"Second contradiction" of capital and green politics

Louis N Proyect lnp3 at columbia.edu
Wed Apr 24 18:47:33 MDT 1996


Dogmatic Marxism tends to sneer at green politics as reformist. After
all, if Vice President Al Gore can write a book called "Fate of the
Earth" that incorporate a number of environmental themes, how
anticapitalist can the green movement be?

In discussing the particular problem of cattle-ranching, it is not to
hard for most list members to see that it is extremely destructive to
precious resources such as soil, water and vegetation. Capitalist
exploitation of these resources in order to provide cheap beef to the
population of the advanced capitalist nations threatens to upset
ecosystems that preserve all life, including human life. While in the
process of upsetting ecosystems that took thousands of years to
develop, capitalism also destroys the lives of campesinos who are
expelled from precious land. That land which can produce corn and
beans for the downtrodden of the South is instead used to satisfy the
craving for beef in the North.

James O'Connor, the founder and editor of the journal "Capitalism,
Nature and Socialism", has traveled farther in developing a Marxist
critique of these problems than any other contemporary thinker. His
has articulated a theory of the "second contradiction of capitalism" that
explains why environmental degradation is an integral element of
capitalism today and not subject to reformist solutions.

In an essay "Is Sustainable Capitalism Possible" that appears in a
collection "Is Capitalism Sustainable" edited by Martin O'Connor (no
relation), he defines both the first and second contradictions of
capitalism.

The first contradiction is generated by the tendency for capitalism to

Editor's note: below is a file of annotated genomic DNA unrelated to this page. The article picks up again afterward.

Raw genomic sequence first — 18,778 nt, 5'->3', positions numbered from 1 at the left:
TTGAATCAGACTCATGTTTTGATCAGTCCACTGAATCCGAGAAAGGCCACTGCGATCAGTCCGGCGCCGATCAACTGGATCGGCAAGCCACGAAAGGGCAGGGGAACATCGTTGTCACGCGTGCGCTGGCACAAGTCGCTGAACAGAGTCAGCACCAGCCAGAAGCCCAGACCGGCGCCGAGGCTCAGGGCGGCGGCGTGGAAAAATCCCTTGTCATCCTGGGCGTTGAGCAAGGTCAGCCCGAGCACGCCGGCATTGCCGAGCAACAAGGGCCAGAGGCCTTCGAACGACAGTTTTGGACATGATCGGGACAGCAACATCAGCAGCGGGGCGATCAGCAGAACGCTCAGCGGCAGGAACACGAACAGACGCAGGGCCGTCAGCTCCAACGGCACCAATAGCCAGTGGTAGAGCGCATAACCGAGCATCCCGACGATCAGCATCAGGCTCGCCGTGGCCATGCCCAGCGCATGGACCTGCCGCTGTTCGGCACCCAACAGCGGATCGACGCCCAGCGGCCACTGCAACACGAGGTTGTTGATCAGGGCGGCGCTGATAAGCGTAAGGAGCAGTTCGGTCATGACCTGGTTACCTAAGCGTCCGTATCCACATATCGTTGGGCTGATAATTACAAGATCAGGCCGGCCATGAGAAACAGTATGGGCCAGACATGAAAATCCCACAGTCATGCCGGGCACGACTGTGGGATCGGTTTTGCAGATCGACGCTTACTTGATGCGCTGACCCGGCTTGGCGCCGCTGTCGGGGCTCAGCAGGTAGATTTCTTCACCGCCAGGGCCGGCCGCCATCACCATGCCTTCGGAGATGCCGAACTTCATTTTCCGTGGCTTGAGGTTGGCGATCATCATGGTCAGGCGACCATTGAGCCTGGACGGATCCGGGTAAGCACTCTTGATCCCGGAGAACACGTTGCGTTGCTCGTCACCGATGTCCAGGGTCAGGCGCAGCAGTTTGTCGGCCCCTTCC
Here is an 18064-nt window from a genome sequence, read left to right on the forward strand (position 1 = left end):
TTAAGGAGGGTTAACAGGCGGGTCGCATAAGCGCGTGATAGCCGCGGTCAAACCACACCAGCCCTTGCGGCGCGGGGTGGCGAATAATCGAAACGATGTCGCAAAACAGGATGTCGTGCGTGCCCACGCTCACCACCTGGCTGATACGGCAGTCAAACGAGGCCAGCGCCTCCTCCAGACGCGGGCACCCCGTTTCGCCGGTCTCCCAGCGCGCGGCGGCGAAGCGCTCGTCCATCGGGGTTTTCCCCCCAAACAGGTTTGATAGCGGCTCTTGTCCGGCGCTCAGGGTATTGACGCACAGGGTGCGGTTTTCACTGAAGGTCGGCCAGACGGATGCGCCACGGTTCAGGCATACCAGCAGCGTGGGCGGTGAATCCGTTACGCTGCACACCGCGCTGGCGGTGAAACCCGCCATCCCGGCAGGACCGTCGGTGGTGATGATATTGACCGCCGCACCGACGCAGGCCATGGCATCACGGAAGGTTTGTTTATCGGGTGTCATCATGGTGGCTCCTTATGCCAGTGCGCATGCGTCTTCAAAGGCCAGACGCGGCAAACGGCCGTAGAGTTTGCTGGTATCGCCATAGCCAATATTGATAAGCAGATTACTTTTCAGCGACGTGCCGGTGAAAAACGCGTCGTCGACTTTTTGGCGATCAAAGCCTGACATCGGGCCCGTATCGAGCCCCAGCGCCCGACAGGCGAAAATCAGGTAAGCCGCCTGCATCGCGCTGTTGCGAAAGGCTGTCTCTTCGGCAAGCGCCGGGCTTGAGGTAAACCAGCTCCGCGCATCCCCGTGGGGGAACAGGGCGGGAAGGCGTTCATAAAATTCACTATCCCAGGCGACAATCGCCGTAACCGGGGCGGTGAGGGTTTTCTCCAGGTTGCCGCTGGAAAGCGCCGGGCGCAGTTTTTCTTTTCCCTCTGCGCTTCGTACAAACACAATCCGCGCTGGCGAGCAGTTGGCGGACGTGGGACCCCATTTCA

expand. The system can not exist in stasis such as precapitalist modes
of productions like feudalism. A capitalist system that is based on
what Marx calls "simple reproduction" and what many greens call
"maintenance" is an impossibility. Unless there is a steady and
increasing flow of profits into the system, it will die. Profit is the
source of new investment which in turn fuels technological innovation
and, consequently,  ever-increasing replacement of living labor by
machinery. Profit is also generated through layoffs, speedup and other
more draconian measures.

However, according to O'Connor, as capital's power over labor
increases, there will be contradictory tendency for profit in the
capitalist system as a whole to decrease. This first contradiction of
capital then can be defined as what obtains "when individual capitals
attempt to defend or restore profits by increasing labor productivity,
speeding up work, cutting wages, and using other time-honored ways
of getting more production from fewer workers." The unintended
result is that the worker's loss in wages reduces the final demand for
consumer commodities.

This first contradiction of capital is widespread throughout the United
States and the other capitalist countries today. No amount of capitalist
maneuvering can mitigate the effects of this downward spiral.
Attempts at global management of the problem are doomed to fail
since the nation-state remains the instrument of capitalist rule today,
no matter how many articles appear in postmodernist venues about
"globalization".

The second contradiction of capital arises out of the problems the
system confronts in trying to maintain what Marx called the
"conditions of production". The "conditions of production" require